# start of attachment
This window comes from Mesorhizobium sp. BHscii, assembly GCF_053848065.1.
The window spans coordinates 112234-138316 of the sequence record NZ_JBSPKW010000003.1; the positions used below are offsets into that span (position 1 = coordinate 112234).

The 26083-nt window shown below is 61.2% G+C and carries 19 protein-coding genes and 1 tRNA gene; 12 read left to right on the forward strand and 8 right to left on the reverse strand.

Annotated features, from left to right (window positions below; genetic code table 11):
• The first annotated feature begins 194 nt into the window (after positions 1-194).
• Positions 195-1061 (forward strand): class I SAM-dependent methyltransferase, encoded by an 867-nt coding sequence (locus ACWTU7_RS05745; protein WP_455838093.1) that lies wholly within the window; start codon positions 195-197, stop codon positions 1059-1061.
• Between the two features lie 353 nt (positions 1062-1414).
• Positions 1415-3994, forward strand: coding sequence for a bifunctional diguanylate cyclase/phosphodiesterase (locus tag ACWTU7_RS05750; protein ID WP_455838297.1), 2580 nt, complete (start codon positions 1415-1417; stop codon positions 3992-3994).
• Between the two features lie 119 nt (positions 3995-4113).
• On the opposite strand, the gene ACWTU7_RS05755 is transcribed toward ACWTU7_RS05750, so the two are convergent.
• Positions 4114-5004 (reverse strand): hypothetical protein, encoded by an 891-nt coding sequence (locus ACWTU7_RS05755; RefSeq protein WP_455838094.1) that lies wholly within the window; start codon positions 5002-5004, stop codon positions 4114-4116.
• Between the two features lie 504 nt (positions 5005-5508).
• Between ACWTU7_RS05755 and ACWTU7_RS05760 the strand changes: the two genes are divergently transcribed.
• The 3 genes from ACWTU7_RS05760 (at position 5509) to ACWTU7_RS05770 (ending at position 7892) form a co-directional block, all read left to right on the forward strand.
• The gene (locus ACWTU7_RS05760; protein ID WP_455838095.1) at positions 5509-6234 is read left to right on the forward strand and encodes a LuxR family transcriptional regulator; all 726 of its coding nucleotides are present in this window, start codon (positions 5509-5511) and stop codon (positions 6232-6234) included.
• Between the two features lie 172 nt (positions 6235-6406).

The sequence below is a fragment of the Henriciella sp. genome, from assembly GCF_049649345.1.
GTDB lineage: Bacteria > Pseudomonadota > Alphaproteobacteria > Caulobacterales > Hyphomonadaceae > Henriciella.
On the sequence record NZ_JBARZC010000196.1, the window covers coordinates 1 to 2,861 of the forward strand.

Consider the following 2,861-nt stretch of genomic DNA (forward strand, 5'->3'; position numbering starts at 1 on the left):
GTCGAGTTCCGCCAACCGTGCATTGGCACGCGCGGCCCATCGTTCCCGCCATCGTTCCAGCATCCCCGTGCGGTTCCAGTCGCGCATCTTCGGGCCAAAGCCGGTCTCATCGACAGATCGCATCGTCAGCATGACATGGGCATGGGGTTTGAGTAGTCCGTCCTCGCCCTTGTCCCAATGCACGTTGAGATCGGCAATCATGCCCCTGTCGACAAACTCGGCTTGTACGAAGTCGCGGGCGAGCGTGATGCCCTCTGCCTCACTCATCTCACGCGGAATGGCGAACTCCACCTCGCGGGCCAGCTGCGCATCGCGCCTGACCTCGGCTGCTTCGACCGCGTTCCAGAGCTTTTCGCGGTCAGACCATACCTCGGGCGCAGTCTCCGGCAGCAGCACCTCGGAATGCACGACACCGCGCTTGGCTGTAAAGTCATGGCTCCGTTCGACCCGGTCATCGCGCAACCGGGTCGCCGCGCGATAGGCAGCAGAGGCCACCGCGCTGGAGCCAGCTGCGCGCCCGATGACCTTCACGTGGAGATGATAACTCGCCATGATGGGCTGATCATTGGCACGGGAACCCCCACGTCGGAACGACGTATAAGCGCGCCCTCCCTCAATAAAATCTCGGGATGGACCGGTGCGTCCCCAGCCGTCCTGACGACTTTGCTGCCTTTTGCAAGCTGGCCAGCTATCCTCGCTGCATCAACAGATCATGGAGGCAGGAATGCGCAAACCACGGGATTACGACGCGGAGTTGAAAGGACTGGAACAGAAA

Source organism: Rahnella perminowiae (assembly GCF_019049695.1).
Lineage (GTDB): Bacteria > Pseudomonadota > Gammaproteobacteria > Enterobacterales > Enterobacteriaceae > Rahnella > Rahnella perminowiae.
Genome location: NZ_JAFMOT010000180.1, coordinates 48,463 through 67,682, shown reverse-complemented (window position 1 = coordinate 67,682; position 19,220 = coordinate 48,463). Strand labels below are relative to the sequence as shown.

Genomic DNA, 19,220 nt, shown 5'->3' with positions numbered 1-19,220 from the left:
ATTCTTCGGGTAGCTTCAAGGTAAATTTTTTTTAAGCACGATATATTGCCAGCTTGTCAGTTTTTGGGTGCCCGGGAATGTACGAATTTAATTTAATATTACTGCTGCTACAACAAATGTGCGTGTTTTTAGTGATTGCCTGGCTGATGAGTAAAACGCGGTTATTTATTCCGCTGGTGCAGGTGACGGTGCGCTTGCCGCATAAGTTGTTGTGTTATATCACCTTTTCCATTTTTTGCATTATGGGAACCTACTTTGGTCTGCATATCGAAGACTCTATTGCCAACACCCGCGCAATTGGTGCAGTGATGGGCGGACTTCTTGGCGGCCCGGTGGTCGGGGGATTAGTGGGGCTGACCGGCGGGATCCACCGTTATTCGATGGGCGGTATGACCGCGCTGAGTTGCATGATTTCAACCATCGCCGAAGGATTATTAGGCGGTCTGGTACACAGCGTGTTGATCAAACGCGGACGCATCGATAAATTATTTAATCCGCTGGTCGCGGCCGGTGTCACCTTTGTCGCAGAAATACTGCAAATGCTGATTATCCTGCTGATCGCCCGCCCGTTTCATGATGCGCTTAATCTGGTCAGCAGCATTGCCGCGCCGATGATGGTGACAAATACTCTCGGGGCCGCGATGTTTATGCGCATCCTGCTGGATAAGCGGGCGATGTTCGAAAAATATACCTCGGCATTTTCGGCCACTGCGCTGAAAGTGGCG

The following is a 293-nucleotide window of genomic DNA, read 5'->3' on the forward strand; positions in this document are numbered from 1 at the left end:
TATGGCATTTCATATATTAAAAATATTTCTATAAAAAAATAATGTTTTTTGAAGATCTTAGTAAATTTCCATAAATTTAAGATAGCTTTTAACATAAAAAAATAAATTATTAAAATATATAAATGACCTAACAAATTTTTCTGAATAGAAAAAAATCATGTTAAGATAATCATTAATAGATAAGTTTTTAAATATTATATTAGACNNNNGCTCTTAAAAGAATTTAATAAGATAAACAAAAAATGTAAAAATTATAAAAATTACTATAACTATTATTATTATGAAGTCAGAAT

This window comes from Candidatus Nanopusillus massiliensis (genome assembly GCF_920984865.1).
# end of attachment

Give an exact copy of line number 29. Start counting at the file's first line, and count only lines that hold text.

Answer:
This window comes from Candidatus Nanopusillus massiliensis (genome assembly GCF_920984865.1).